More On Writing, Pt. 1

Left Bank Books


(Photo taken in New York’s West Village, October 2008)


A few months ago, I joined a writer’s coaching meeting that consisted of myself and two other people (who are near and dear to me). The ringleader for this meeting was Paul, who made it very clear that we ARE NOT TO READ OUR WORK ALOUD. No, instead THIS meeting is about kicking our collective asses and holding us all responsible for producing something. Meeting goals, if you will.


Now each Wednesday, I attend our meeting and must explain whether or not I met my writing goals for the week, and if not, why not, and I’m also tasked with identifying pitfalls, priorities (or lack thereof) and new goals for the upcoming week.


In the above, you may have noticed my usage of terminology like “tasked,” “must explain,” and “kicking asses.” This isn’t so much a warm and fuzzy meeting (although often there is wine) as it is an accountability meeting. You know, right? We all talk about finishing our book one day, or I gotta write that, or I’m a writer, or I’d die if I couldn’t write, and so really? Really? THEN WRITE. WRITE. WRITE!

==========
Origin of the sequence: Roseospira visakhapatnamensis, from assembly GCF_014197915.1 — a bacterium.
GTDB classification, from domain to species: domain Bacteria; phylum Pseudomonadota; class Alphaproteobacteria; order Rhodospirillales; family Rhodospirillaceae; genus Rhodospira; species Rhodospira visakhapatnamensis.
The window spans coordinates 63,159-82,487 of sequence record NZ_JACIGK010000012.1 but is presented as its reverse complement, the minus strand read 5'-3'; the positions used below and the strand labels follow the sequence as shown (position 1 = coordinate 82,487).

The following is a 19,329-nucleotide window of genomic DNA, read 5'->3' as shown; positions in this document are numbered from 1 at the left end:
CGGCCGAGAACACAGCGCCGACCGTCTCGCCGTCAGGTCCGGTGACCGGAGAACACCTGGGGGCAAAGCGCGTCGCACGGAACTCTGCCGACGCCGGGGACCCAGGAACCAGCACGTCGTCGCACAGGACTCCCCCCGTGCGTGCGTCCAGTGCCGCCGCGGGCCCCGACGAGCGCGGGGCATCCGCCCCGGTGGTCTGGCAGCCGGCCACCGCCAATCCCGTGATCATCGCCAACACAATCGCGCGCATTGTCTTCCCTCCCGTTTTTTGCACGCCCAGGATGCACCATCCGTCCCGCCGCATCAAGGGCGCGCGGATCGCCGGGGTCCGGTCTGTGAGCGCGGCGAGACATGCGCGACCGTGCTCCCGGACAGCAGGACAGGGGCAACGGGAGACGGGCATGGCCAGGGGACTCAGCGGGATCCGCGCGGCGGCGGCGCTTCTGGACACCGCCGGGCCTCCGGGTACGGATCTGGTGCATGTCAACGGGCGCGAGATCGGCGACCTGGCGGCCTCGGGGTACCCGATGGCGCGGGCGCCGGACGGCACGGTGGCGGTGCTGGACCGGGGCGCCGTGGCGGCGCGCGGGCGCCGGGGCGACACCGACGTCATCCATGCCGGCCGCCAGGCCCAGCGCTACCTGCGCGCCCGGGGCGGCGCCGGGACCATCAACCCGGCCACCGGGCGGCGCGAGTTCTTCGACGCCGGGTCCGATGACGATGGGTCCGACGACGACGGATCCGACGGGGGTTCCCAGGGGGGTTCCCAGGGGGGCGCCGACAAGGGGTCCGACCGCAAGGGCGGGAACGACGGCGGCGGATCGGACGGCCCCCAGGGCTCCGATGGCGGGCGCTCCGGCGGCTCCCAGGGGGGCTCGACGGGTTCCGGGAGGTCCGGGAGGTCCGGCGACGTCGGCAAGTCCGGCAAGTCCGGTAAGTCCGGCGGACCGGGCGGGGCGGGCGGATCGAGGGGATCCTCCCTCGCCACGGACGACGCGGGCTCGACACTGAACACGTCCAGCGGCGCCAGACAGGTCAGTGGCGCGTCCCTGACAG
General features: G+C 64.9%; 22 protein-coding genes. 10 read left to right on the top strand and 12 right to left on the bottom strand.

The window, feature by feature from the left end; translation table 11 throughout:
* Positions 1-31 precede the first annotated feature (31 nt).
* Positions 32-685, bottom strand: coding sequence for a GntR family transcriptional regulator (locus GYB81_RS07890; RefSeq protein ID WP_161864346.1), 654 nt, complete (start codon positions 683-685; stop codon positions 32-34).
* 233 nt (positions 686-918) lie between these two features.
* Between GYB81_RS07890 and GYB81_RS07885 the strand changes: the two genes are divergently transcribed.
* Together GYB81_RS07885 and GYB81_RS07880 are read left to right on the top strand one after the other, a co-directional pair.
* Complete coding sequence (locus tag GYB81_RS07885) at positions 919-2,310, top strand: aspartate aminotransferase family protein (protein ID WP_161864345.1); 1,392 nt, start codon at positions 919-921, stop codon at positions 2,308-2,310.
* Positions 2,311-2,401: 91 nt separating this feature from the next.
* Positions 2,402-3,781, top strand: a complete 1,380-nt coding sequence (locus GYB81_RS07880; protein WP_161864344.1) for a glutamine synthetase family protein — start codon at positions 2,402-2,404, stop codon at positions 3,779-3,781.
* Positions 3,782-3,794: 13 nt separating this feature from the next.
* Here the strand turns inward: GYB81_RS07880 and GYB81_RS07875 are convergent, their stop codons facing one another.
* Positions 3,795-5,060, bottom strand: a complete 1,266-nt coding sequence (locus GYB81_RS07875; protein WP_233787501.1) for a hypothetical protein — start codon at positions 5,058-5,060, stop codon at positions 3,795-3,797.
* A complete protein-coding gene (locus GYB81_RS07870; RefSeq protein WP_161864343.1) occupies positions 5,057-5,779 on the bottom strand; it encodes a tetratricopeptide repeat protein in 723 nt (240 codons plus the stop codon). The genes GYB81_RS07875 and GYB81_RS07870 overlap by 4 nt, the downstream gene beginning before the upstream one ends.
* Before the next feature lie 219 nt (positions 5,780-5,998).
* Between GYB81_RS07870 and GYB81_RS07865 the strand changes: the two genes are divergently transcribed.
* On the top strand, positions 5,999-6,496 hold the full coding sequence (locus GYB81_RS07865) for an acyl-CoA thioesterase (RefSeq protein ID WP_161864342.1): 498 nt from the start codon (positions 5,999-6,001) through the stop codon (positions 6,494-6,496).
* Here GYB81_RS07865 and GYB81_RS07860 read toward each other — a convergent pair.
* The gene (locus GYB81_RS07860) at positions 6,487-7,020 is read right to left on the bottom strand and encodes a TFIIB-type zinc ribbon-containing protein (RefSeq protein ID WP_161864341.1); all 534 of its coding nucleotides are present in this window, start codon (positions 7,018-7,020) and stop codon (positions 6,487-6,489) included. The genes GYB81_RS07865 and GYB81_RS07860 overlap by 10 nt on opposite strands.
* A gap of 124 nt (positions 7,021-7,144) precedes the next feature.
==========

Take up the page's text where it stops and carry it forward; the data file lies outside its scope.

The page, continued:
See, I have this problem. I talk a lot. I espouse my goals and ambitions and my wanting to finish this manuscript and I can’t wait to tell this story and blar de blar blar. But have I concertedly worked on my manuscript?







This, despite asked for the full manuscript from two agents who read the first 20 pages at a writer’s conference. TWO (or THREE?) years ago. Despite wanting, really wanting, to write it. Have I?







So I’ll admit: At our first meeting, I wanted to talk to Paul about what I was writing (or not writing), why I’ve always wanted to be a writer, and while we’re at it, what is he writing? And really? We’re not going to read our work and get feedback and what is this accountability stuff anyway? Because I have blocks, Paul. BLOCKS. I’m scared my work won’t be good enough and it’s paralyzing. FREEZE-MAKING. I don’t always know how to advance my plot so I don’t move it forward at all, because then it can’t be wrong or bad and suck and if I don’t finish this book, I won’t find out that I’m not a writer after all and then what? THEN WHAT? What will I do? Who will I be? I don’t want to write it because I don’t want to discover I cannot write.